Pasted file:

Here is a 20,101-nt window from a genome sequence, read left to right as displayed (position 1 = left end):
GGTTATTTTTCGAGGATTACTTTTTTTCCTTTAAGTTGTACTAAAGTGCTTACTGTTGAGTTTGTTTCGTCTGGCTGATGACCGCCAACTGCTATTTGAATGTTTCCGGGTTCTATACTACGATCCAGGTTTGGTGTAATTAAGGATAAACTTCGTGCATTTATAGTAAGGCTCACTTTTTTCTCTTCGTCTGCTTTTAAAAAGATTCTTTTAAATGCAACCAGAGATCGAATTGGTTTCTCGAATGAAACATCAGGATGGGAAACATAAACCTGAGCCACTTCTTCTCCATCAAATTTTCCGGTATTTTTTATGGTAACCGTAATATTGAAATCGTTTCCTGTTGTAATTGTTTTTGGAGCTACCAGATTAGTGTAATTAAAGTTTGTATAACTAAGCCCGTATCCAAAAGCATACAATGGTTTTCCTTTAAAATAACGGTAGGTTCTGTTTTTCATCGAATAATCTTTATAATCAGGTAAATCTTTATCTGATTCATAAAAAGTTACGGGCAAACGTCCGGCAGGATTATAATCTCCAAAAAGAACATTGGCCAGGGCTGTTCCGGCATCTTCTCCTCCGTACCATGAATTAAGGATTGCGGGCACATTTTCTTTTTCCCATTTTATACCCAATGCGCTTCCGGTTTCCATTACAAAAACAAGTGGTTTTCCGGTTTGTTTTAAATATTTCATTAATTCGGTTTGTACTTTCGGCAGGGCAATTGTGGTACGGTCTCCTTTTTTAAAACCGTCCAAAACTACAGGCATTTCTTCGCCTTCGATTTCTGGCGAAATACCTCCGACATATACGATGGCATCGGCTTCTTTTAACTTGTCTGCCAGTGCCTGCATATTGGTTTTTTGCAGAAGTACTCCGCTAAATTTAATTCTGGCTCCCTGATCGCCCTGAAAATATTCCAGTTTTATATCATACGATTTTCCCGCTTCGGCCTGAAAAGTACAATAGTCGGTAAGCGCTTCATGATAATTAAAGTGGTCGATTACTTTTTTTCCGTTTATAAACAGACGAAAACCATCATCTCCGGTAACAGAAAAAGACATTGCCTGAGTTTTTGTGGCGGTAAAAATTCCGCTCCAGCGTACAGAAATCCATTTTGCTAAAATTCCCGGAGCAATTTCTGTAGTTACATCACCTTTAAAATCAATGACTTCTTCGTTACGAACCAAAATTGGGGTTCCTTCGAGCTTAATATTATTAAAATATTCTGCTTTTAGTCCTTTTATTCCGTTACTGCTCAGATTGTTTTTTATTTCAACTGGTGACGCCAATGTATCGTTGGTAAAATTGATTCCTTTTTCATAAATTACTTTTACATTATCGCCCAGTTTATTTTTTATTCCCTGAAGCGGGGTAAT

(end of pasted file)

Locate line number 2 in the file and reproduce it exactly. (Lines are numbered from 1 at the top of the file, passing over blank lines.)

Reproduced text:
GGTTATTTTTCGAGGATTACTTTTTTTCCTTTAAGTTGTACTAAAGTGCTTACTGTTGAGTTTGTTTCGTCTGGCTGATGACCGCCAACTGCTATTTGAATGTTTCCGGGTTCTATACTACGATCCAGGTTTGGTGTAATTAAGGATAAACTTCGTGCATTTATAGTAAGGCTCACTTTTTTCTCTTCGTCTGCTTTTAAAAAGATTCTTTTAAATGCAACCAGAGATCGAATTGGTTTCTCGAATGAAACATCAGGATGGGAAACATAAACCTGAGCCACTTCTTCTCCATCAAATTTTCCGGTATTTTTTATGGTAACCGTAATATTGAAATCGTTTCCTGTTGTAATTGTTTTTGGAGCTACCAGATTAGTGTAATTAAAGTTTGTATAACTAAGCCCGTATCCAAAAGCATACAATGGTTTTCCTTTAAAATAACGGTAGGTTCTGTTTTTCATCGAATAATCTTTATAATCAGGTAAATCTTTATCTGATTCATAAAAAGTTACGGGCAAACGTCCGGCAGGATTATAATCTCCAAAAAGAACATTGGCCAGGGCTGTTCCGGCATCTTCTCCTCCGTACCATGAATTAAGGATTGCGGGCACATTTTCTTTTTCCCATTTTATACCCAATGCGCTTCCGGTTTCCATTACAAAAACAAGTGGTTTTCCGGTTTGTTTTAAATATTTCATTAATTCGGTTTGTACTTTCGGCAGGGCAATTGTGGTACGGTCTCCTTTTTTAAAACCGTCCAAAACTACAGGCATTTCTTCGCCTTCGATTTCTGGCGAAATACCTCCGACATATACGATGGCATCGGCTTCTTTTAACTTGTCTGCCAGTGCCTGCATATTGGTTTTTTGCAGAAGTACTCCGCTAAATTTAATTCTGGCTCCCTGATCGCCCTGAAAATATTCCAGTTTTATATCATACGATTTTCCCGCTTCGGCCTGAAAAGTACAATAGTCGGTAAGCGCTTCATGATAATTAAAGTGGTCGATTACTTTTTTTCCGTTTATAAACAGACGAAAACCATCATCTCCGGTAACAGAAAAAGACATTGCCTGAGTTTTTGTGGCGGTAAAAATTCCGCTCCAGCGTACAGAAATCCATTTTGCTAAAATTCCCGGAGCAATTTCTGTAGTTACATCACCTTTAAAATCAATGACTTCTTCGTTACGAACCAAAATTGGGGTTCCTTCGAGCTTAATATTATTAAAATATTCTGCTTTTAGTCCTTTTATTCCGTTACTGCTCAGATTGTTTTTTATTTCAACTGGTGACGCCAATGTATCGTTGGTAAAATTGATTCCTTTTTCATAAATTACTTTTACATTATCGCCCAGTTTATTTTTTATTCCCTGAAGCGGGGTAAT